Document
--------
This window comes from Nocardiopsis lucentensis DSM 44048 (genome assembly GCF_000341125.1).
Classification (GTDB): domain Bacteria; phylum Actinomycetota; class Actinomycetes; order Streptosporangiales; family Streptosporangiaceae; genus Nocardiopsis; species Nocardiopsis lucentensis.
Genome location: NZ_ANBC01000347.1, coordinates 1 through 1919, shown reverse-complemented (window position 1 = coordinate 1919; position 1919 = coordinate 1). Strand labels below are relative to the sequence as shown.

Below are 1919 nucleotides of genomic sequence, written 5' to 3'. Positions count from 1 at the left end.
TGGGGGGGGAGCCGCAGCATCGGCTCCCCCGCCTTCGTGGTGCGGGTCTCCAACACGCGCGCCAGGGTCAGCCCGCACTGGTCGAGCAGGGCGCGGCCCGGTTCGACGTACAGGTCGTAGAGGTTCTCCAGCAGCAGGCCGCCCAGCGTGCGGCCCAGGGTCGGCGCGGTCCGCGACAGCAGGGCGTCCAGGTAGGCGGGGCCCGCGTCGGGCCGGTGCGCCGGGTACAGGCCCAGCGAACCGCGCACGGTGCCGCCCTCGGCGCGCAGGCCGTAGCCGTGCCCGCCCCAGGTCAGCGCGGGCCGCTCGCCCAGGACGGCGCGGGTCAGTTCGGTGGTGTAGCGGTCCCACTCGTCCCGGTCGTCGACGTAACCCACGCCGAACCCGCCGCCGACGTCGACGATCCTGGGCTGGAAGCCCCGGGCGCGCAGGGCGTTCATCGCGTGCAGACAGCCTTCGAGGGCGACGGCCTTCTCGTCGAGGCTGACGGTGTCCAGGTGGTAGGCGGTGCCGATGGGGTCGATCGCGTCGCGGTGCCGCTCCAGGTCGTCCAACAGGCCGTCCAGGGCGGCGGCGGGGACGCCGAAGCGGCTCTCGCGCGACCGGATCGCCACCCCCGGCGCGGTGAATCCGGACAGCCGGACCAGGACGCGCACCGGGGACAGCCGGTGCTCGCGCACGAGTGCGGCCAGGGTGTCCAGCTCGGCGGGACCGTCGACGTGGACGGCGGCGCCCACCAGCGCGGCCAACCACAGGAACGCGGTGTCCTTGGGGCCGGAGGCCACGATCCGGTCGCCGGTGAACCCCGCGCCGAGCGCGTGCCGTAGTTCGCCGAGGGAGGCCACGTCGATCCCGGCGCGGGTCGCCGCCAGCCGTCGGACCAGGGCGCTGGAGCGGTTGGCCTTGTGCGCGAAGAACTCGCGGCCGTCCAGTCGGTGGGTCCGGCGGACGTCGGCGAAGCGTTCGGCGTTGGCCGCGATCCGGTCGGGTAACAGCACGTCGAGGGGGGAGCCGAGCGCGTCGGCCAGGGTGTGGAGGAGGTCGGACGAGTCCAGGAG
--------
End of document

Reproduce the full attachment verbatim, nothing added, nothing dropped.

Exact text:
This window comes from Nocardiopsis lucentensis DSM 44048 (genome assembly GCF_000341125.1).
Classification (GTDB): domain Bacteria; phylum Actinomycetota; class Actinomycetes; order Streptosporangiales; family Streptosporangiaceae; genus Nocardiopsis; species Nocardiopsis lucentensis.
Genome location: NZ_ANBC01000347.1, coordinates 1 through 1919, shown reverse-complemented (window position 1 = coordinate 1919; position 1919 = coordinate 1). Strand labels below are relative to the sequence as shown.

Below are 1919 nucleotides of genomic sequence, written 5' to 3'. Positions count from 1 at the left end.
TGGGGGGGGAGCCGCAGCATCGGCTCCCCCGCCTTCGTGGTGCGGGTCTCCAACACGCGCGCCAGGGTCAGCCCGCACTGGTCGAGCAGGGCGCGGCCCGGTTCGACGTACAGGTCGTAGAGGTTCTCCAGCAGCAGGCCGCCCAGCGTGCGGCCCAGGGTCGGCGCGGTCCGCGACAGCAGGGCGTCCAGGTAGGCGGGGCCCGCGTCGGGCCGGTGCGCCGGGTACAGGCCCAGCGAACCGCGCACGGTGCCGCCCTCGGCGCGCAGGCCGTAGCCGTGCCCGCCCCAGGTCAGCGCGGGCCGCTCGCCCAGGACGGCGCGGGTCAGTTCGGTGGTGTAGCGGTCCCACTCGTCCCGGTCGTCGACGTAACCCACGCCGAACCCGCCGCCGACGTCGACGATCCTGGGCTGGAAGCCCCGGGCGCGCAGGGCGTTCATCGCGTGCAGACAGCCTTCGAGGGCGACGGCCTTCTCGTCGAGGCTGACGGTGTCCAGGTGGTAGGCGGTGCCGATGGGGTCGATCGCGTCGCGGTGCCGCTCCAGGTCGTCCAACAGGCCGTCCAGGGCGGCGGCGGGGACGCCGAAGCGGCTCTCGCGCGACCGGATCGCCACCCCCGGCGCGGTGAATCCGGACAGCCGGACCAGGACGCGCACCGGGGACAGCCGGTGCTCGCGCACGAGTGCGGCCAGGGTGTCCAGCTCGGCGGGACCGTCGACGTGGACGGCGGCGCCCACCAGCGCGGCCAACCACAGGAACGCGGTGTCCTTGGGGCCGGAGGCCACGATCCGGTCGCCGGTGAACCCCGCGCCGAGCGCGTGCCGTAGTTCGCCGAGGGAGGCCACGTCGATCCCGGCGCGGGTCGCCGCCAGCCGTCGGACCAGGGCGCTGGAGCGGTTGGCCTTGTGCGCGAAGAACTCGCGGCCGTCCAGTCGGTGGGTCCGGCGGACGTCGGCGAAGCGTTCGGCGTTGGCCGCGATCCGGTCGGGTAACAGCACGTCGAGGGGGGAGCCGAGCGCGTCGGCCAGGGTGTGGAGGAGGTCGGACGAGTCCAGGAG